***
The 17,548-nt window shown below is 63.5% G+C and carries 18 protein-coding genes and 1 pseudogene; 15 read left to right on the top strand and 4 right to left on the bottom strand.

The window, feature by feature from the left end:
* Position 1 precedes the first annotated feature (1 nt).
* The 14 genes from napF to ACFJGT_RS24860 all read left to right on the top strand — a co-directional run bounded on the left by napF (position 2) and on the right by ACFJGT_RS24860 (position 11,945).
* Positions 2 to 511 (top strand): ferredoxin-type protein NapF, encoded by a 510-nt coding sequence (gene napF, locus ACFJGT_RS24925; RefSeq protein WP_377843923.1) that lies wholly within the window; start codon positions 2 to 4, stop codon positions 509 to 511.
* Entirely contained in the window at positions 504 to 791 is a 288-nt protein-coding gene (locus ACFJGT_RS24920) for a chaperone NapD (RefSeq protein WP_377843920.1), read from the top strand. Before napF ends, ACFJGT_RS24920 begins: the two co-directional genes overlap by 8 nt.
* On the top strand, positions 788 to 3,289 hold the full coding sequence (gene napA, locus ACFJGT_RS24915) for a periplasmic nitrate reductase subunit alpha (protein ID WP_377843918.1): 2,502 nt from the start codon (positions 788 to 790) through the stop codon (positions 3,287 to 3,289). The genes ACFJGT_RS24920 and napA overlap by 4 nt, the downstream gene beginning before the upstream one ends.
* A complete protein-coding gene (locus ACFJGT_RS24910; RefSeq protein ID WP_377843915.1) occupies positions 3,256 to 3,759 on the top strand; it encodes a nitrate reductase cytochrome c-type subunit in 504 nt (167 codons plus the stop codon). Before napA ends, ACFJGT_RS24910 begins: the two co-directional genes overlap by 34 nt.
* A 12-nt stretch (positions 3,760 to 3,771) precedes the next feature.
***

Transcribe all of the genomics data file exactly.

The 17,548-nt window shown below is 63.5% G+C and carries 18 protein-coding genes and 1 pseudogene; 15 read left to right on the top strand and 4 right to left on the bottom strand.

The window, feature by feature from the left end:
* Position 1 precedes the first annotated feature (1 nt).
* The 14 genes from napF to ACFJGT_RS24860 all read left to right on the top strand — a co-directional run bounded on the left by napF (position 2) and on the right by ACFJGT_RS24860 (position 11,945).
* Positions 2 to 511 (top strand): ferredoxin-type protein NapF, encoded by a 510-nt coding sequence (gene napF, locus ACFJGT_RS24925; RefSeq protein WP_377843923.1) that lies wholly within the window; start codon positions 2 to 4, stop codon positions 509 to 511.
* Entirely contained in the window at positions 504 to 791 is a 288-nt protein-coding gene (locus ACFJGT_RS24920) for a chaperone NapD (RefSeq protein WP_377843920.1), read from the top strand. Before napF ends, ACFJGT_RS24920 begins: the two co-directional genes overlap by 8 nt.
* On the top strand, positions 788 to 3,289 hold the full coding sequence (gene napA, locus ACFJGT_RS24915) for a periplasmic nitrate reductase subunit alpha (protein ID WP_377843918.1): 2,502 nt from the start codon (positions 788 to 790) through the stop codon (positions 3,287 to 3,289). The genes ACFJGT_RS24920 and napA overlap by 4 nt, the downstream gene beginning before the upstream one ends.
* A complete protein-coding gene (locus ACFJGT_RS24910; RefSeq protein ID WP_377843915.1) occupies positions 3,256 to 3,759 on the top strand; it encodes a nitrate reductase cytochrome c-type subunit in 504 nt (167 codons plus the stop codon). Before napA ends, ACFJGT_RS24910 begins: the two co-directional genes overlap by 34 nt.
* A 12-nt stretch (positions 3,760 to 3,771) precedes the next feature.